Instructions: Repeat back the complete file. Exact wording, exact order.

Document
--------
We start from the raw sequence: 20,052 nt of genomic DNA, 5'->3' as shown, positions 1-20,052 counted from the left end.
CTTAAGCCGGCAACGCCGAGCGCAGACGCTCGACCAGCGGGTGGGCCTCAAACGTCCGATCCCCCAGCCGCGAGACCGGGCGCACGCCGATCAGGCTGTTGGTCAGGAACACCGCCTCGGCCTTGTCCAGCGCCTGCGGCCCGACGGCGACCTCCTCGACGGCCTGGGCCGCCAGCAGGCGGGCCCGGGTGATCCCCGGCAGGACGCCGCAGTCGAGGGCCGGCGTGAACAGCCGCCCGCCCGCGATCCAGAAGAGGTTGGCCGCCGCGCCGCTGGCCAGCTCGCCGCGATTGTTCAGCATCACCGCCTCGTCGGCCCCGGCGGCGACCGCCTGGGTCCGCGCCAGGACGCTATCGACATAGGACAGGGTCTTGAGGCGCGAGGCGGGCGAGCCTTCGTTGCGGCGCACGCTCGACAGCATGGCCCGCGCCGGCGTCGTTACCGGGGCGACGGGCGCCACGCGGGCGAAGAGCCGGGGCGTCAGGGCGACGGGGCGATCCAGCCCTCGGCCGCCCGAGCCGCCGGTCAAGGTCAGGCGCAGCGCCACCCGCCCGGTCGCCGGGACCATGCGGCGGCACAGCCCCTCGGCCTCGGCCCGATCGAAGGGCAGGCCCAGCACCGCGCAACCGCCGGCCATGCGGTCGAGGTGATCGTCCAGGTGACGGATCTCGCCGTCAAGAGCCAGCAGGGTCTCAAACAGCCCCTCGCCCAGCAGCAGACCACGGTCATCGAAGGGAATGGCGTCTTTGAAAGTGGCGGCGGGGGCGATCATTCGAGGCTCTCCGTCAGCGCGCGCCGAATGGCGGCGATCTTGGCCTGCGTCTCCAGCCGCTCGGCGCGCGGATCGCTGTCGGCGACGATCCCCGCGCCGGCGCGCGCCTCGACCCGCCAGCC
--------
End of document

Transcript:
We start from the raw sequence: 20,052 nt of genomic DNA, 5'->3' as shown, positions 1-20,052 counted from the left end.
CTTAAGCCGGCAACGCCGAGCGCAGACGCTCGACCAGCGGGTGGGCCTCAAACGTCCGATCCCCCAGCCGCGAGACCGGGCGCACGCCGATCAGGCTGTTGGTCAGGAACACCGCCTCGGCCTTGTCCAGCGCCTGCGGCCCGACGGCGACCTCCTCGACGGCCTGGGCCGCCAGCAGGCGGGCCCGGGTGATCCCCGGCAGGACGCCGCAGTCGAGGGCCGGCGTGAACAGCCGCCCGCCCGCGATCCAGAAGAGGTTGGCCGCCGCGCCGCTGGCCAGCTCGCCGCGATTGTTCAGCATCACCGCCTCGTCGGCCCCGGCGGCGACCGCCTGGGTCCGCGCCAGGACGCTATCGACATAGGACAGGGTCTTGAGGCGCGAGGCGGGCGAGCCTTCGTTGCGGCGCACGCTCGACAGCATGGCCCGCGCCGGCGTCGTTACCGGGGCGACGGGCGCCACGCGGGCGAAGAGCCGGGGCGTCAGGGCGACGGGGCGATCCAGCCCTCGGCCGCCCGAGCCGCCGGTCAAGGTCAGGCGCAGCGCCACCCGCCCGGTCGCCGGGACCATGCGGCGGCACAGCCCCTCGGCCTCGGCCCGATCGAAGGGCAGGCCCAGCACCGCGCAACCGCCGGCCATGCGGTCGAGGTGATCGTCCAGGTGACGGATCTCGCCGTCAAGAGCCAGCAGGGTCTCAAACAGCCCCTCGCCCAGCAGCAGACCACGGTCATCGAAGGGAATGGCGTCTTTGAAAGTGGCGGCGGGGGCGATCATTCGAGGCTCTCCGTCAGCGCGCGCCGAATGGCGGCGATCTTGGCCTGCGTCTCCAGCCGCTCGGCGCGCGGATCGCTGTCGGCGACGATCCCCGCGCCGGCGCGCGCCTCGACCCGCCAGCC